Lagrangean Systems: " Levels of Infinity - Selected Writings on Mathematics and Philosophy" by Hermann Weyl, Peter Pesic
“It is a well-known anecdote that Hilbert supported her [Emmy Noether] application by declaring at the faculty meeting, ‘I do not see that the sex of the candidate is an argument against her admission as Privatdozent. After all, we are a university and not a bathing establishment.´”
In the memorial address “Emmy Noether (1935)” delivered in Goodheart Hall, Bryn Mawr College, 26 April 1935, and included in “Levels of Infinity - Selected Writings on Mathematics and Philosophy” by Hermann Weyl, Peter Pesic
Mathematics is, in a sense, profoundly anarchistic - you can't use authority to change or control its progress, and nothing is ruled in our out without proof agreed by the collective of practitioners, and Weyl was one of our most distinguished practitioners of the art of doing beautiful mathematics and physics. Sometimes practitioners have a brave and frankly generous stab at letting the layman get a feel for some of the broader concepts, but ultimately this is an intellectual edifice that's been built by thousands of people over the last five centuries or so and there's no reason whatsoever that we should be able to understand it at all without putting in the hard yards - the problem is not with math, it's with us and our arrogance in assuming that's possible. Weyl, as this homage book testifies, was able to put math into language people could understand and it's absolutely essential for a general audience. Language needs to be a vehicle of understanding and not an obstacle to it.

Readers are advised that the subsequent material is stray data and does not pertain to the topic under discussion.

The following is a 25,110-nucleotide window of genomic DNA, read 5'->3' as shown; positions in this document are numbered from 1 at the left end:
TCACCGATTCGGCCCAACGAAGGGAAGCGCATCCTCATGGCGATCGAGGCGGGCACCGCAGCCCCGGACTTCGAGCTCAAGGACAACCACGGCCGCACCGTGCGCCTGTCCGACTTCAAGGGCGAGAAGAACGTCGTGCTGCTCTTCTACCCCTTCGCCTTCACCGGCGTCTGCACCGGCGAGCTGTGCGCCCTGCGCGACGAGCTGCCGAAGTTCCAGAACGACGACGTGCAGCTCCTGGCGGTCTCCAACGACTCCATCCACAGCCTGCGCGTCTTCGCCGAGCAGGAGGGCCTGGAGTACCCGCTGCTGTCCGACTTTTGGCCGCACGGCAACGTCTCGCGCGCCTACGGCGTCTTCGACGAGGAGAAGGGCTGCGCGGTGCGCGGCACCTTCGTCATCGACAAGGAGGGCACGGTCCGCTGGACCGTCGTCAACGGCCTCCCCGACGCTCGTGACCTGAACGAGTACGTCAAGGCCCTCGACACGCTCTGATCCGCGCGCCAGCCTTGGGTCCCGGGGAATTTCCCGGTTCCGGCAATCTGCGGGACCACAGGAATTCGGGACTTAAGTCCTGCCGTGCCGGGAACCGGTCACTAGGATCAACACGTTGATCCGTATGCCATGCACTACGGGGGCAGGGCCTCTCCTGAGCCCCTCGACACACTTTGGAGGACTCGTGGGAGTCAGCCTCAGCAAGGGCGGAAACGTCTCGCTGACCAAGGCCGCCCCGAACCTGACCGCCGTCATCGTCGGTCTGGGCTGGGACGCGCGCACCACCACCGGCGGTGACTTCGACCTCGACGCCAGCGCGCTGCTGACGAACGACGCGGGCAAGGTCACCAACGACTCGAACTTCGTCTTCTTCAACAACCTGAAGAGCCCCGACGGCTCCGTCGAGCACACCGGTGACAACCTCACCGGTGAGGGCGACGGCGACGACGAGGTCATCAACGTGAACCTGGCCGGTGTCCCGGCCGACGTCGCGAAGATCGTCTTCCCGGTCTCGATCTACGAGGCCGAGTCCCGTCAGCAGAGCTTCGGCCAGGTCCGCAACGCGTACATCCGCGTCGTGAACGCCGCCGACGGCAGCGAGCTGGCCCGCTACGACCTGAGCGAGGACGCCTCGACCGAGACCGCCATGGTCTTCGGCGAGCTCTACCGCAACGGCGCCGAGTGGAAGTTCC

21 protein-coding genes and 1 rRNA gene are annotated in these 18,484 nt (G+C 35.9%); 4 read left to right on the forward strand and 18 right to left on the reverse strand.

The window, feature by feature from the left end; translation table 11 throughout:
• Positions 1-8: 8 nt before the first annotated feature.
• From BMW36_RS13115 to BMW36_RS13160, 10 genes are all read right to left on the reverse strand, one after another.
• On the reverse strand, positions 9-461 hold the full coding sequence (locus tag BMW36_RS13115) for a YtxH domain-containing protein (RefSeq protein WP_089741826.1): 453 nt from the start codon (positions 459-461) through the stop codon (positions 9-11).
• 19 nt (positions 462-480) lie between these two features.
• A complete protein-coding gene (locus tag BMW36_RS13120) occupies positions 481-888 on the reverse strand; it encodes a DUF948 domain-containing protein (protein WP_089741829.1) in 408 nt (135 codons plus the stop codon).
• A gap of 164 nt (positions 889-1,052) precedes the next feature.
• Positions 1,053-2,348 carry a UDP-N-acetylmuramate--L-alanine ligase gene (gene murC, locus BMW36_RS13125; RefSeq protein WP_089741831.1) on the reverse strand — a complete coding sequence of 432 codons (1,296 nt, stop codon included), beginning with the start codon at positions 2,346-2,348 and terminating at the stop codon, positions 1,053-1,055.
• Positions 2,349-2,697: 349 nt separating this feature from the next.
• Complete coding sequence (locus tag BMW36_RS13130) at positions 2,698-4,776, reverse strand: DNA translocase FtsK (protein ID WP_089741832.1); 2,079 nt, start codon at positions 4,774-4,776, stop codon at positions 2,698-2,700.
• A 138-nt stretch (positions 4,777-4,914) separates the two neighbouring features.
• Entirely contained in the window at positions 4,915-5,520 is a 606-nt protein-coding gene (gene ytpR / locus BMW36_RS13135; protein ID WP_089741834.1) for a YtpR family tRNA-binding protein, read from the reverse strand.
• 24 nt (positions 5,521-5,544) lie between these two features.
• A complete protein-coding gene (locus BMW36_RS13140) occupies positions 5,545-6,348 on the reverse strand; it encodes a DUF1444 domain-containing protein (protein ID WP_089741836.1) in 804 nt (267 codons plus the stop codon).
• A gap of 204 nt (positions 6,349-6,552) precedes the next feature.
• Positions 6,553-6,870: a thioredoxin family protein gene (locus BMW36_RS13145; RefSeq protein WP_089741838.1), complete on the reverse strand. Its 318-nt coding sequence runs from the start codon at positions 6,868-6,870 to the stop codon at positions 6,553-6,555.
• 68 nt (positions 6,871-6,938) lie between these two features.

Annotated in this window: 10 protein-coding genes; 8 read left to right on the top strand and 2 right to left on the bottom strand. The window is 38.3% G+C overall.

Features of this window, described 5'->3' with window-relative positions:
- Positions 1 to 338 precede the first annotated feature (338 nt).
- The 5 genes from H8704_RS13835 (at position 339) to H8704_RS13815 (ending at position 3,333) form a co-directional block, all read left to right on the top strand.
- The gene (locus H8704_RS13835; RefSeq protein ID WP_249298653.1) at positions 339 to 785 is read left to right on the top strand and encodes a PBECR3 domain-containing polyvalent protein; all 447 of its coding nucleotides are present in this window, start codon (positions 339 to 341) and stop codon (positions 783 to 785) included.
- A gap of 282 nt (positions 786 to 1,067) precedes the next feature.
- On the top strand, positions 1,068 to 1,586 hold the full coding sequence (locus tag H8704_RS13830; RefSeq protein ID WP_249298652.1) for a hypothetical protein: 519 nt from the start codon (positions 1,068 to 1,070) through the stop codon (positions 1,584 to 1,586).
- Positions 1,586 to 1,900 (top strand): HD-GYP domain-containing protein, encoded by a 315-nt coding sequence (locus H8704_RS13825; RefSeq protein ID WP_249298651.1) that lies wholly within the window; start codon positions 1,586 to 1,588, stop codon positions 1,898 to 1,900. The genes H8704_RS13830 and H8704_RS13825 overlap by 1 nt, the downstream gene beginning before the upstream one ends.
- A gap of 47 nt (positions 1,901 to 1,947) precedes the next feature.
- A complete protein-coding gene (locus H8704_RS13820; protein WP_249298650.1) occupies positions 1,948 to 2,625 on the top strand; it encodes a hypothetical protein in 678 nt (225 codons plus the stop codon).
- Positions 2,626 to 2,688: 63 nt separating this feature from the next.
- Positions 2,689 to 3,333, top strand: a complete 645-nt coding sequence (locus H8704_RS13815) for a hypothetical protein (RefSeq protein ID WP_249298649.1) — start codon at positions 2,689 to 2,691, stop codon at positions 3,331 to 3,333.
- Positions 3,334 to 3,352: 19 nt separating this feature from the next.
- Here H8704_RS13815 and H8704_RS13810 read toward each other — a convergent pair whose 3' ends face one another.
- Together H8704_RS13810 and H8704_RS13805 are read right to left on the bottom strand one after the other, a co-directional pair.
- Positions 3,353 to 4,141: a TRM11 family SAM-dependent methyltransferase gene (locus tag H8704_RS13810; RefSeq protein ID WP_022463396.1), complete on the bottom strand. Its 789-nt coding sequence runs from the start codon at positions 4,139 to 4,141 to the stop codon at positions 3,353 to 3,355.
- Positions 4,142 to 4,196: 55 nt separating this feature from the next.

If you're into Math and Physics, read on.